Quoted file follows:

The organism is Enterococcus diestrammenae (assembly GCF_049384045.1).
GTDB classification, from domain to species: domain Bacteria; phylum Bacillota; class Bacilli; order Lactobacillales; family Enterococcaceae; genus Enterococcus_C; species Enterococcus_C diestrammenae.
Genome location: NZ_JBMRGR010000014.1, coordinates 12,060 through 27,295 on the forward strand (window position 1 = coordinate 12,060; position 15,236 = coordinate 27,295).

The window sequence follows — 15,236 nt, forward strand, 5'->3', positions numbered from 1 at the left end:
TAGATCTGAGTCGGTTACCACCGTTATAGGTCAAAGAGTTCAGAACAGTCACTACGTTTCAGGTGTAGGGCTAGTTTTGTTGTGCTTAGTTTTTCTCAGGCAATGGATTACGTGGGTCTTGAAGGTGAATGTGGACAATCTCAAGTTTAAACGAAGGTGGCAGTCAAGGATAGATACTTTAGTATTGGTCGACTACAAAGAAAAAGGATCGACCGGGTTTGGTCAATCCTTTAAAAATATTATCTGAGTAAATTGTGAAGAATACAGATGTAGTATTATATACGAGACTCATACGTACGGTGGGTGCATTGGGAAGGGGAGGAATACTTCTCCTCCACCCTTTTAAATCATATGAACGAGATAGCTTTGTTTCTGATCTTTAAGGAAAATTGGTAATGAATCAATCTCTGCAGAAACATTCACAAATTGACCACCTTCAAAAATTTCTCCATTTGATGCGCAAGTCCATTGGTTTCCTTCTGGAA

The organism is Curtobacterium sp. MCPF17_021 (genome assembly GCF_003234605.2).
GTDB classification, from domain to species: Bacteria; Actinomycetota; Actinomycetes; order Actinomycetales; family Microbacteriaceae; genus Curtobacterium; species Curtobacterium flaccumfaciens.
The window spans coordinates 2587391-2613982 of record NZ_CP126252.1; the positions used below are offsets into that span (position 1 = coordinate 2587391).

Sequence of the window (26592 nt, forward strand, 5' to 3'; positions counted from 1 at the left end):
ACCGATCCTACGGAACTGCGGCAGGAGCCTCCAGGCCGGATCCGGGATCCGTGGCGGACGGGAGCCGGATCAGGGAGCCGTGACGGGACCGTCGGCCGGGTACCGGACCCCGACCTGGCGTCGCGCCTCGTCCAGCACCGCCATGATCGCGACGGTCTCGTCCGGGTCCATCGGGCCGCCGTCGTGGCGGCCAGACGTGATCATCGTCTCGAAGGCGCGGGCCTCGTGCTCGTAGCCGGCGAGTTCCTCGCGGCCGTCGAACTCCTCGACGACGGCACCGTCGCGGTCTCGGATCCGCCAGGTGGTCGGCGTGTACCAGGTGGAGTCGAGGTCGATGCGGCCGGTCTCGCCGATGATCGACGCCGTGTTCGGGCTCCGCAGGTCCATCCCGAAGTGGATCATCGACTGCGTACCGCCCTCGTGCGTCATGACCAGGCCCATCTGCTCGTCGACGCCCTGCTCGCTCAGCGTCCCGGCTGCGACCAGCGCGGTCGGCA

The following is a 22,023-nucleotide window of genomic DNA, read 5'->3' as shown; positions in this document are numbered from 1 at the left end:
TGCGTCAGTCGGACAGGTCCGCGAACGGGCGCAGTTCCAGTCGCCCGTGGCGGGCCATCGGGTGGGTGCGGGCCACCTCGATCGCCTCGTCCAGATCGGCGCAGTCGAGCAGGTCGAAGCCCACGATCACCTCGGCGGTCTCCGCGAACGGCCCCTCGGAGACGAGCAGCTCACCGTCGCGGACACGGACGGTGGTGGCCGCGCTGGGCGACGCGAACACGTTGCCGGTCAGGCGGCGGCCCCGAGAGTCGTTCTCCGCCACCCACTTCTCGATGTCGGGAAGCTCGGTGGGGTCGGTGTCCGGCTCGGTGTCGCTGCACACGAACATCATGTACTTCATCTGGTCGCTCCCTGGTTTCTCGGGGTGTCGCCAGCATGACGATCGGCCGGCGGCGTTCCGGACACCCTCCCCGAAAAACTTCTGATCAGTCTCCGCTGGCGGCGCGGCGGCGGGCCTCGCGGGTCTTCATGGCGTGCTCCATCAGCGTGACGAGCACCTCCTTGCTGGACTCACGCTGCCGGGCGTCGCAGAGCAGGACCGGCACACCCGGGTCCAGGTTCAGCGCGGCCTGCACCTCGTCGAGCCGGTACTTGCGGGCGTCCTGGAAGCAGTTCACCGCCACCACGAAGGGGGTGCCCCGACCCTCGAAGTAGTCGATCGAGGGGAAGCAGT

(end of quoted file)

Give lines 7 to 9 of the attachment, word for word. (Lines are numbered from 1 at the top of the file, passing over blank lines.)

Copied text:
GTDB classification, from domain to species: Bacteria; Actinomycetota; Actinomycetes; order Actinomycetales; family Microbacteriaceae; genus Curtobacterium; species Curtobacterium flaccumfaciens.
The window spans coordinates 2587391-2613982 of record NZ_CP126252.1; the positions used below are offsets into that span (position 1 = coordinate 2587391).

Sequence of the window (26592 nt, forward strand, 5' to 3'; positions counted from 1 at the left end):